It is important to realize that dissection close to the gallbladder sometimes can result in exposure of two branches of the cystic artery (anteroinferior/superficial and posterosuperior/deeper branches). Thus, three, instead of two, tubular structures seem to enter the gallbladder. Another situation includes uncommon anatomical variation of two or more separate cystic arteries [26]. Still, it may be safe to consider the anatomy as the classical CVS under these exceptional situations.

With proper understanding and training, the CVS can be attained in 85%–95% of cases in routine practice [1]. Certain preoperative factors e.g., male gender, higher age (> 60 years), emergency admission, past or current acute cholecystitis, previous biliary intervention (endoscopic or surgical), and so on and intraoperative factors e.g., extensive and/or dense pericholecystic adhesions, contracted/obliterated Calot’s triangle due to severe fibrosis and scarring (vanishing Calot’s syndrome [27]), impacted stone in the Hartmann’s pouch, contracted gallbladder, empyema, Mirizzi syndrome and cholecystoenteric fistula, etc. can help the surgeon to predict difficulty in achieving the CVS with a higher failure rate (Fig. 11) [4,28]. In the presence of one of more of adverse factors, the surgeon should strongly consider alternate options early to complete the procedure safely.

Fig 11. Adverse intraoperative conditions with low success rates of achieving critical view of safety (CVS). (A, B) Case of acute cholecystitis with a large stone impacted in the Hartmann’s pouch. Stone could not be dislodged. Still, the CVS could be achieved after a careful dissection. (C) Acute cholecystitis with distended gallbladder and omental adhesions over the neck and Calot’s triangle. (D) Vanishing Calot’s syndrome: Inflamed gallbladder and hepatoduodenal ligament with an obliterated Calot’s triangle. Structure that appears to be a dilated thick cystic duct is actually situated below the R4U line and passing vertically behind the duodenum; this structure (marked as B) is common bile duct. No attempt should be made to achieve the CVS in this situation.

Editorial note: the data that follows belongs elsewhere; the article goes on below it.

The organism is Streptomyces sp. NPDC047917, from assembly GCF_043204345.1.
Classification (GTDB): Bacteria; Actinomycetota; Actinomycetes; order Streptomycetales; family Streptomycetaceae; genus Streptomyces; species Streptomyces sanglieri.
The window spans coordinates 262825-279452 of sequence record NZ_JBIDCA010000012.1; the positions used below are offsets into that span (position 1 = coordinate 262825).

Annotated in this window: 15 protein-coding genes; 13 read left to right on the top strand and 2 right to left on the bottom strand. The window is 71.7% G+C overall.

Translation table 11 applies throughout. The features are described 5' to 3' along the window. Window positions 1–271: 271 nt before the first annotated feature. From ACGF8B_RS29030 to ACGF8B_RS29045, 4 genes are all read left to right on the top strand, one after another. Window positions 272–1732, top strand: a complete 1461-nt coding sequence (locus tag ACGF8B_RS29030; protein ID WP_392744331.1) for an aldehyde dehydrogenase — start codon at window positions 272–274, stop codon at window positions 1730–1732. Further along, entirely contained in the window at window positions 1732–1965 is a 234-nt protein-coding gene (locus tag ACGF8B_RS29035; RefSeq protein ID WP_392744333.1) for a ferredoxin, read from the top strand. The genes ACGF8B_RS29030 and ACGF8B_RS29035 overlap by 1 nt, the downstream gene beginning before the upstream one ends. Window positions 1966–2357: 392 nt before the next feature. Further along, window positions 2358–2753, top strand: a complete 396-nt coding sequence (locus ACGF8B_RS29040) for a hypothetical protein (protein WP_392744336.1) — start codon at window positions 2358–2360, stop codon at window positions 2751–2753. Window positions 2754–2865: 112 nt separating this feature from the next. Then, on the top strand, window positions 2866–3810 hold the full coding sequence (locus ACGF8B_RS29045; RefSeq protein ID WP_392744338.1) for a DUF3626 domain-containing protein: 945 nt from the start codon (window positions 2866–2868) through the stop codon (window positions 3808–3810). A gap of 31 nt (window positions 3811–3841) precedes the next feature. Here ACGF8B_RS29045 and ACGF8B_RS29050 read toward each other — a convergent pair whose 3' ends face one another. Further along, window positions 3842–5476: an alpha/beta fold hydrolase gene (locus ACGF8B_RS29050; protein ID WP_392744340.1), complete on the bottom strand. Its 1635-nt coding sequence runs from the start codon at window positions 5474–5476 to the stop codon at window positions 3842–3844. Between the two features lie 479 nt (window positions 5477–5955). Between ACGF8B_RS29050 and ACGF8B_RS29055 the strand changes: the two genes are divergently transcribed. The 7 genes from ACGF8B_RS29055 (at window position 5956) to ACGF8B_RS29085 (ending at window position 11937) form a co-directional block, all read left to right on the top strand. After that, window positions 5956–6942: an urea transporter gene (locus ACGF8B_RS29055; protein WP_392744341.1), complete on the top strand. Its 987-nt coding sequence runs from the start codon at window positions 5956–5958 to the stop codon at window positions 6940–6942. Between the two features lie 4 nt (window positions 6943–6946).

Intraoperatively, if the surgeon finds it difficult to achieve the CVS on an initial attempt, proper exposure of the surgical field, reorientation (with anatomical landmarks), and reassessment of the situation during a time-out session, gentle, precise, and patient dissection, and addressing underlying cause(s) of difficulty can facilitate achieving the CVS. Troubleshooting with simple maneuvers such as adequate and proper gallbladder retraction (which may require suture retraction of a thick fundus), decompression of an overdistended gallbladder (e.g., in mucocele, empyema), milking out the impacted stone from the neck, inserting additional port for liver retraction (for overhanging /floppy left lateral section or segment 4), and so on can be helpful. They might increase the probability of successful completion of dissection to achieve a satisfactory CVS. Performing a time-out can significantly improve the achievement rate of CVS [29]. If difficulty still persists, opinions from more experienced surgical colleagues and intraoperative imaging (conventional cholangiography, near infrared fluorescence cholangiography, intraoperative ultrasonography) might be helpful if the later facility is available and the surgeon is well acquainted with these technologies. If the CVS still could not be achieved, the surgeon should strongly consider resorting to alternate options (bailout/salvage options) such as subtotal cholecystectomy for safe completion of the procedure as ongoing dissection in such conditions is fraught with danger and a very high risk of biliary/vascular or other visceral injury [13,23,28,30].

In conclusion, CVS technique is an important and essential component of COSIC. It should be an inherent component of structured training curriculum for general surgery trainees. The practicing surgeon should strive to use it in every case as it can be attained in the majority of cases. However, a good quality CVS achieved after a careful dissection is imperative for it to be effective in preventing post-cholecystectomy BDI/VBI. This requires correct understanding, adequate training, regular practice, and knowledge of factors that prohibit its safe attainment.

SUPPLEMENTARY DATA

Supplementary data related to this article can be found at https://youtu.be/VkM_gLDy7_Q.

ahbps-27-2-201-supple.mp4
FUNDING

None.

CONFLICT OF INTEREST

No potential conflict of interest relevant to this article was reported.